Sons Of Kemet @ Corona Theatre

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Sons Of Kemet Montreal

A Saturday night in a vibrant and cultural city such as Montreal, an art city, often offers up many different bits of nightlife, but on this night, the hottest action in town was down on Notre-Dame street – at the historical Corona theatre.

Melanie Charles, a Brooklyn-born singer-songwriter, actress, and flutist of Haitian descent – accompanied by upright bassist Jonathan Michel, opened the evening with a powerfully moving set, comprised of Charles’s fantastic singing while sampling vibes that were filled out by Michel’s thunderous bass lines.

Bringing together portions of Jazz, R&B, Soul, maybe a little Motown with early hip hop leanings and samplings, and creating some wonderfully energetic sounds that are coupled with poignant social satire and commentaries that the world is finally willing to hear. Charles’ powerful vocal range had the audience captivated and singing along, participating in the experience and loving every moment of it.

Melanie Charles Montreal

With the light beaming down upon her, Charles rose to the occasion, fueled by the raucous applause of the theatre faithful, and belted out a set that really showcased her vocal range. Sublime pieces of a soulful and meaningful song that were obviously dear to her heart.

If for some bizarre reason, you missed this show – worry not, as Charles let slip that although not yet officially announced, she would be returning to Montreal later this summer to participate in the Montreal International Jazz Festival. Shhh, it’s a secret!

Up next, and headlining the evening, was London, England’s Sons Of Kemet. A genre-defying, Queen Elizabeth insulting troupe of musicians that offer something truly unique amidst a sea of same old, same old wash and repeat performers.

Touring for their fourth album, Black to the Future, and returning to Montreal for the first time since playing the Montreal International Jazz Festival in 2018 – Sons Of Kemet unleashed a mind-altering set that was nothing like anything I had been anticipating. Far from it. You see, on stage, Sons Of Kemet are comprised of a tuba player, not one but two drummers – and the saxophone wizardry of Shabaka Hutchings.

Hutchings is maybe better known for his musical endeavours with projects such as Shabaka And The Ancestors, The Comet Is Coming, or whilst performing under the stage name King Shabaka, or one of the many other projects he has partaken in. Personally, my favourite of the bunch has to be Sons Of Kemet.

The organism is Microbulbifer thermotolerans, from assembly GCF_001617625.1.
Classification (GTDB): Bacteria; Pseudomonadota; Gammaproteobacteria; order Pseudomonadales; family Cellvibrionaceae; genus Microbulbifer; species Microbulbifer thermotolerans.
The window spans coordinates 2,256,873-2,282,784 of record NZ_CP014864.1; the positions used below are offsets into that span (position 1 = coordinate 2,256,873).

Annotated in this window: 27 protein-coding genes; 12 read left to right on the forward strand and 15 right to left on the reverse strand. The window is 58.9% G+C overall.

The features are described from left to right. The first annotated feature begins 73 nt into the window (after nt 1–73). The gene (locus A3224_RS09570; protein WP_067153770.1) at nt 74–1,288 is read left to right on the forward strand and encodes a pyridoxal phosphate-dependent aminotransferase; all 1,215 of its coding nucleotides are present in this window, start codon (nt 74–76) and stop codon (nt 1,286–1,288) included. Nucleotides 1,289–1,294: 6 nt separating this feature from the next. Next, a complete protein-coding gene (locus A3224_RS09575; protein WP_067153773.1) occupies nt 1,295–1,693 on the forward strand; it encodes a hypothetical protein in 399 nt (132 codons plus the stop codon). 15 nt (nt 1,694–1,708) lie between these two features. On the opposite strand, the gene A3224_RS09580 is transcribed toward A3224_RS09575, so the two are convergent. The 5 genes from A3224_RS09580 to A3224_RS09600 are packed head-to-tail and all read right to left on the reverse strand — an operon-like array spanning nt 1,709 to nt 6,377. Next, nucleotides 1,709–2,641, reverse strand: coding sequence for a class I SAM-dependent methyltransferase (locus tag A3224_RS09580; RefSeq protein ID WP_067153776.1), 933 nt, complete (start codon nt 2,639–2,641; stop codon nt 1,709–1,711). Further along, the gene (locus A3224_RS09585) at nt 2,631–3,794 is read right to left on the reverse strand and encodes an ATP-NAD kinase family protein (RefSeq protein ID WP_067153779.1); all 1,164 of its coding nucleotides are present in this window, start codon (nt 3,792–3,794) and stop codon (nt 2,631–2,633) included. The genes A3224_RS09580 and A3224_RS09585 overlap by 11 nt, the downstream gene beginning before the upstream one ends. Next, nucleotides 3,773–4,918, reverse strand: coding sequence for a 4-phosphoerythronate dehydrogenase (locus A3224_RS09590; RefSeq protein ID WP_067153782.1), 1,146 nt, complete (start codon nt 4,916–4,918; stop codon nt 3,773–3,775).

As this was to be an evening of music touring for 2021’s Black To The Future record; I expected to hear those songs as they appear on the recording, and that turned out to be a foolish assumption. On their records, Sons Of Kemet play a mixture of Jazz fusion, with Caribbean and African influences, fused with hip hop and reggae aspects, sometimes spoken word poetry and oftentimes rap through a strong London accent.

But live, all bets are off. Much of the vocal portion of the group comes from guest musicians and as Sons Of Kemet rely almost entirely on a blend of wind instruments and percussion; there’s no time for vocals. So when in the flesh, Sons Of Kemet are actually an instrumental act – something I wasn’t aware of until faced with it. Amusingly enough, as much as I enjoy their albums, the instrumental version was much more my thing.

The tuba of Theon Cross laid down a pulsating, deep thud that could be felt equally within the chest as if could with the ears, while the drumming duo of Tom Skinner and Eddie Hick play off of each other in a fascinating crescendo of percussion, with each playing different rhythms that meld into one massive collective whole – and then there’s the incredible saxophone wizardry of mister Hutchings to tie it all together so brilliantly. Trance-like yet fierce, explosively funky – transcending sounds that blend cultures en route to a lunch date with one’s higher self.

As the show went on, I became more and more mesmerized by the wall of sound that swallowed the Corona theatre whole. Like a group acid trip, those around me, and I, swayed and bounced to the pulsating beats and rhythms abound. The energy that flowed throughout the room could have been harnessed and possibly powered the city for the remainder of the night, much to the chagrin of Hydro Quebec.

When Hutchings finally did speak to the crowd, he urged people to tell those they knew in other cities about what they had heard on this evening, and help them fill rooms on the remainder of their tour – and that is exactly what I plan to do with this piece.

Get out and catch Sons Of Kemet when they roll into a venue near you! You won’t regret it.

Review & Photos – Kieron Yates

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